Apple is investing big time in renewable energy, and so the company — whose historical relative aversion to politics has earned it an investigation from the Senate — is now investing more seriously in politics.

Apple CEO Tim Cook announced at a tech conference Tuesday that it was hiring President Obama’s former Environmental Protection Agency director, Lisa Jackson, as a vice president for environmental initiatives. This isn’t very surprising on one level — people with top government positions in renewable energy tend to cash out to industry.

Will Jackson’s job be about chasing subsidies for the renewable investments Apple is already making?

Three years ago, I wrote about Apple’s relationship with environmental policy:

Apple’s new iPad, like the iPhone, MacBook, and iPod, derives part of its value as a “signaling” device: When you bust it out next to your latte at Busboys & Poets or scroll through your playlist while waiting for the Metro at the U Street/Cardozo stop, you wordlessly broadcast something about yourself to those nearby: You’re hip, you’re educated, you’re not as old as you look.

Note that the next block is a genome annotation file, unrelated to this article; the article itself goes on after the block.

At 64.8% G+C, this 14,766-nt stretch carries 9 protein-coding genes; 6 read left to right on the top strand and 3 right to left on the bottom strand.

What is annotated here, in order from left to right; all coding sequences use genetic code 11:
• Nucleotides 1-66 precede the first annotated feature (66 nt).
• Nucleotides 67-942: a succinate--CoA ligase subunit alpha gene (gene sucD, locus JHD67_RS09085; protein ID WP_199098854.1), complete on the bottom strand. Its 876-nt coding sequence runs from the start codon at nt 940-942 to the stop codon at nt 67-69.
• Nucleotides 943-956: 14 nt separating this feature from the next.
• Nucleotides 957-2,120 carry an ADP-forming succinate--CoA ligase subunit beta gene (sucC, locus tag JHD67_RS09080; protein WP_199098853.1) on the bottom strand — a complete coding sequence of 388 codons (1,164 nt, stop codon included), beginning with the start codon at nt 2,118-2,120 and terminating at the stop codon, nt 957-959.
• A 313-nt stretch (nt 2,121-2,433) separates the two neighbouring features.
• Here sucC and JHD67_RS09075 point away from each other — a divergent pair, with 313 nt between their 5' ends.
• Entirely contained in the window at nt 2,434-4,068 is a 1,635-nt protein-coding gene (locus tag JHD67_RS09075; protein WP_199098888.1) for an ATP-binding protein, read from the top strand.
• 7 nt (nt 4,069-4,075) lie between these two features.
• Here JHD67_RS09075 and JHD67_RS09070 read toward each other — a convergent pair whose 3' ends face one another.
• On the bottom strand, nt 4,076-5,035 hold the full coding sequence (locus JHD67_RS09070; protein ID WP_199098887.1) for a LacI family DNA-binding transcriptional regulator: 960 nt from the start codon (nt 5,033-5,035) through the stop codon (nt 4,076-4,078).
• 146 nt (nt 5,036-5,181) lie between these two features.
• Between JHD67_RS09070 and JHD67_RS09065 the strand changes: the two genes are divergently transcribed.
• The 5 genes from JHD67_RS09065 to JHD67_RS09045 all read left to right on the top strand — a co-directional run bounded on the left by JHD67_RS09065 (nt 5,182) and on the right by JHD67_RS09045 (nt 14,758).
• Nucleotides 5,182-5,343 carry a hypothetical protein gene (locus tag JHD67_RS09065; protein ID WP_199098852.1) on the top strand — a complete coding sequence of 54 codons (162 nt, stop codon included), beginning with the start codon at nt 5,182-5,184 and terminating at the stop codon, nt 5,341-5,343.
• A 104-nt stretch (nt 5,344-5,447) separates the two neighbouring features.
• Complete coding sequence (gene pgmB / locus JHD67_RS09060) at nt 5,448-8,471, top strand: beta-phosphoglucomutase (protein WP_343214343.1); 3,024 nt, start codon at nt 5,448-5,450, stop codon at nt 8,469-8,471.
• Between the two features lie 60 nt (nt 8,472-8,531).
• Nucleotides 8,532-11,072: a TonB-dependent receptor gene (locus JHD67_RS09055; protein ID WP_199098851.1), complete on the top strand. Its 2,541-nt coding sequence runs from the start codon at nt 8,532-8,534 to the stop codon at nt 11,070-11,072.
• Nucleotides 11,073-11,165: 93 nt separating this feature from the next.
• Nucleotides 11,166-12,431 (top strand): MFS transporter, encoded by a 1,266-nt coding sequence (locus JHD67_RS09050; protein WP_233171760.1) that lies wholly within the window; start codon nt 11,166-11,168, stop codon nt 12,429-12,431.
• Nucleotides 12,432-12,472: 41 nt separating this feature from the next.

The Apple clientele is not homogenous — it’s got a few different species of hip. But watch closely the current iPad commercial and you’ll see Apple’s beau ideal: a New York Times reader who goes kayaking, buys Ted Kennedy’s memoirs, and visits Paris. OK, there’s also nerd stuff in there — “Star Trek” and “Dawn of the Dead” — but the urban, hip, cosmopolitan is a huge target audience for this device, which helps explain Apple’s effort to green itself.